I think the honeymoon is over.
There are several phases to culture shock. The same phases apply during a return trip. The first phase is the honeymoon. You’re thrilled to be back, everything is awesome, you only see all of the good things that you missed so much while you were gone. The past couple of weeks, I was up to my ears in palta and tea and I still loved the metro and I was pretty much euphoric to be back.
Then it rained and got cold. And I was like, okay, this is kind of a bummer. But it’s winter. What did I expect? I knew that was coming. And I dealt with it.
Then I wasn’t sleeping great. And when I don’t sleep well, I lack the energy to exert myself and keep talking and thinking in Spanish. It’s also more difficult for me to understand Spanish. In general, lack of sleep makes my life here even more difficult than it does at home.
Then the little things started to get to me. Like how the metro station only had ONE cashier available to reload metro cards…during rush hour. And then the self-service machine wouldn’t work for me. So then I had to get back in the long line AGAIN. And then I got stuck behind slow people when I got off the metro, and I was already running late. That lack of efficiency is actually pretty standard. I don’t meant for that to be an indictment of this country or its culture. But on that morning in particular, it was infuriating. In my head I was yelling, Come on, people! It’s Monday morning! We’ve got places to be and things to do! Let’s GO! Yup. I was one of those gringas that day. I was not proud of it. And so I entered the second stage of culture shock: irritability and hostility.
Lessons learned that morning: 1) Gringas stand out on their own. A gringa on a tear, like I was that day, stands out even more. 2) This is real life. This is not vacation. And not every day is going to be wonderful and perfect and easy.
I knew this day was coming, of course. I tried to prepare myself for it. No place is perfect, and there are always bad days and good days. It’s important to acknowledge that when you go abroad, and even more important if you’re returning somewhere that you really loved, and maybe idealized a little bit while you were away.
I’m still enjoying being back, though. That was just a rough couple of days, like any I would have at home in the States. My job is great and keeping me very busy. I’ve seen plenty of my friends recently and am ready for quieter, more restful weekend. It’s hard when you have so little time and feel pushed to take advantage of absolutely everything and say no to nothing…but I’ve learned that I can’t really enjoy it if I’m beat, and I know how to respect my limits.
Things I’ve noticed, or maybe have just remembered:
I need to read, talk, think, and listen more in Spanish. I have to be better immersed. It’s difficult because my work day usually involves some time spent reading and writing in English. But three weeks in now (well that was fast), I need to do a lot more reading and listening besides emails and work stuff, and besides the occasional Spanish-language song that pops up on the radio station I listen to at work all day. That’s the thing with a second language- it’s your second language, so it’s not permanently ingrained into your brain, and it takes work to activate it and keep it activated. You do lose it if you don’t use it!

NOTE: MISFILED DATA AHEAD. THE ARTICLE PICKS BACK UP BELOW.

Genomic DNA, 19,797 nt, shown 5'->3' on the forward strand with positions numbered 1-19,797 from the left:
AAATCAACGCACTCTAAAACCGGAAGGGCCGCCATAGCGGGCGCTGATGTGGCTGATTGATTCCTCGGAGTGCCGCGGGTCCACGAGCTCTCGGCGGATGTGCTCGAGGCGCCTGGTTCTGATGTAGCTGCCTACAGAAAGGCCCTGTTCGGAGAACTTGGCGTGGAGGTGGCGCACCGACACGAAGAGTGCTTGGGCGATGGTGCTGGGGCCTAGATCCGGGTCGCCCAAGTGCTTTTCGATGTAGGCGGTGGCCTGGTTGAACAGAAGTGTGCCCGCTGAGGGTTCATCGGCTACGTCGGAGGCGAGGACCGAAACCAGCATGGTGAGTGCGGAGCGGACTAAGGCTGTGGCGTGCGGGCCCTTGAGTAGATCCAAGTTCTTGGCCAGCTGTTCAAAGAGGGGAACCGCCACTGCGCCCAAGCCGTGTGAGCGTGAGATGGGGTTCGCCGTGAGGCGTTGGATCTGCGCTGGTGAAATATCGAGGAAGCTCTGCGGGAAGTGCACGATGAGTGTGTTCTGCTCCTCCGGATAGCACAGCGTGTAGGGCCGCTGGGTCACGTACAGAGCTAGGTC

I will say, though, that my Salvadoran coworker asked me why I talk like a Chilean. And a taxi driver complemented me on my Spanish and asked how I got so good.
There is a significant and noticeable demographic shift between my home metro station and where I get off for work. I am largely surrounded by professionals and upper-middle, upper-class students when I get on the train. When I change trains halfway, the station is packed with a mix of the entire city- suits, school uniforms, university students, push-up jeans and big earrings, moms in sweatpants carrying their babies wrapped up in blankets. When I get off my second train and get on the bus, it’s largely a working and lower-middle class crowd. It’s a population that obviously has stronger indigenous roots than the people who got on the train with me at the beginning. At the top of the trip, there really aren’t that many people you can look at and identify as “Latino,” as we think of it in the US. At the end of it, chances are much higher that anyone with light hair and light eyes is a foreigner. Very few people from my part of town work out where I do, and vice versa. This is a cosmopolitan city in certain parts, but anyone who tells you that it’s well-integrated is flat out lying.
You can’t put a limit on Chileans’ time. In the States we apologize for taking up too much of someone’s time. I have still not figured out how to translate that correctly in Spanish. Probably because the concept really doesn’t exist. This is not to say that they don’t value your time. On the contrary- I think they value it so much that they will take up as much of it as they can! Besides, there isn’t too much of a schedule here. Work starts out pretty slowly. Most everyone arrives by 9:30, and even then people will drop off their things and go to the supermarket to get breakfast and snacks. Lunch starts at 1, and most people aren’t really working again until about 3. This isn’t to say that they don’t work hard- the Chilean economy wouldn’t be what it is if they were lazy!- but it’s certainly more relaxed.
Also, their cookies aren’t as good. Toddy brand cookies are all right. But the other ones…they’re kind of just crunchy things are vaguely reminiscent of chocolate and other flavors. That’s really irrelevant. But it does mean that I think it’s finally time for me to introduce real, homemade chocolate chip cookies to my host family and my Chilean friends.
Santiago looks like:
Life is real. Thanks for listening.